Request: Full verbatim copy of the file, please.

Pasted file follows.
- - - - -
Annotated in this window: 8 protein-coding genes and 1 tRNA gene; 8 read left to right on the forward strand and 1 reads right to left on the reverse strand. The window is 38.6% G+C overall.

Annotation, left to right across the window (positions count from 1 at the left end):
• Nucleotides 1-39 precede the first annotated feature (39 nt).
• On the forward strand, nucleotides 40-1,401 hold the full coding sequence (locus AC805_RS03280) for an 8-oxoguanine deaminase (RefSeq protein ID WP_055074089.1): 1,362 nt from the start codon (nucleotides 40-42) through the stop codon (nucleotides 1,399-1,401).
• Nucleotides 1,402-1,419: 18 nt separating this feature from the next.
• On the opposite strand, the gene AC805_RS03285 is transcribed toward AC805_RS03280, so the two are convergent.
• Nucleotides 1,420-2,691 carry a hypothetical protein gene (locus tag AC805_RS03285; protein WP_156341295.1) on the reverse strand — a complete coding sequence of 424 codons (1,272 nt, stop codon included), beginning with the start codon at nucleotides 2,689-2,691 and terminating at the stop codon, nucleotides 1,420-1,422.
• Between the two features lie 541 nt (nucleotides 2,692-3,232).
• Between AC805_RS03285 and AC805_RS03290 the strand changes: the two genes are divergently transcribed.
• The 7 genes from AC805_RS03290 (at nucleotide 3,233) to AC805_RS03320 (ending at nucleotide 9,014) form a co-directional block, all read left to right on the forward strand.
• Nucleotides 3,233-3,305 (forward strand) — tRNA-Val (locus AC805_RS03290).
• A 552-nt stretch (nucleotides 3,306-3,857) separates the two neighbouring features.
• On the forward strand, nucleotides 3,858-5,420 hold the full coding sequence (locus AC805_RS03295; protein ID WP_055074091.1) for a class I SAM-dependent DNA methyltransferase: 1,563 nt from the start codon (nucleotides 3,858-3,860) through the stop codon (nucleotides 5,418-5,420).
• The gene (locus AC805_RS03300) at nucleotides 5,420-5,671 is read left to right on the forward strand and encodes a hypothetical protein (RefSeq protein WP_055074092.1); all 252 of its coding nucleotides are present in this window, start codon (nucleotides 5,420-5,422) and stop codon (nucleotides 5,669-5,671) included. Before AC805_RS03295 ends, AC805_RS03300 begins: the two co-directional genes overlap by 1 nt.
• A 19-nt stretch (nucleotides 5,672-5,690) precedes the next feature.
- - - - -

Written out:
Annotated in this window: 8 protein-coding genes and 1 tRNA gene; 8 read left to right on the forward strand and 1 reads right to left on the reverse strand. The window is 38.6% G+C overall.

Annotation, left to right across the window (positions count from 1 at the left end):
• Nucleotides 1-39 precede the first annotated feature (39 nt).
• On the forward strand, nucleotides 40-1,401 hold the full coding sequence (locus AC805_RS03280) for an 8-oxoguanine deaminase (RefSeq protein ID WP_055074089.1): 1,362 nt from the start codon (nucleotides 40-42) through the stop codon (nucleotides 1,399-1,401).
• Nucleotides 1,402-1,419: 18 nt separating this feature from the next.
• On the opposite strand, the gene AC805_RS03285 is transcribed toward AC805_RS03280, so the two are convergent.
• Nucleotides 1,420-2,691 carry a hypothetical protein gene (locus tag AC805_RS03285; protein WP_156341295.1) on the reverse strand — a complete coding sequence of 424 codons (1,272 nt, stop codon included), beginning with the start codon at nucleotides 2,689-2,691 and terminating at the stop codon, nucleotides 1,420-1,422.
• Between the two features lie 541 nt (nucleotides 2,692-3,232).
• Between AC805_RS03285 and AC805_RS03290 the strand changes: the two genes are divergently transcribed.
• The 7 genes from AC805_RS03290 (at nucleotide 3,233) to AC805_RS03320 (ending at nucleotide 9,014) form a co-directional block, all read left to right on the forward strand.
• Nucleotides 3,233-3,305 (forward strand) — tRNA-Val (locus AC805_RS03290).
• A 552-nt stretch (nucleotides 3,306-3,857) separates the two neighbouring features.
• On the forward strand, nucleotides 3,858-5,420 hold the full coding sequence (locus AC805_RS03295; protein ID WP_055074091.1) for a class I SAM-dependent DNA methyltransferase: 1,563 nt from the start codon (nucleotides 3,858-3,860) through the stop codon (nucleotides 5,418-5,420).
• The gene (locus AC805_RS03300) at nucleotides 5,420-5,671 is read left to right on the forward strand and encodes a hypothetical protein (RefSeq protein WP_055074092.1); all 252 of its coding nucleotides are present in this window, start codon (nucleotides 5,420-5,422) and stop codon (nucleotides 5,669-5,671) included. Before AC805_RS03295 ends, AC805_RS03300 begins: the two co-directional genes overlap by 1 nt.
• A 19-nt stretch (nucleotides 5,672-5,690) precedes the next feature.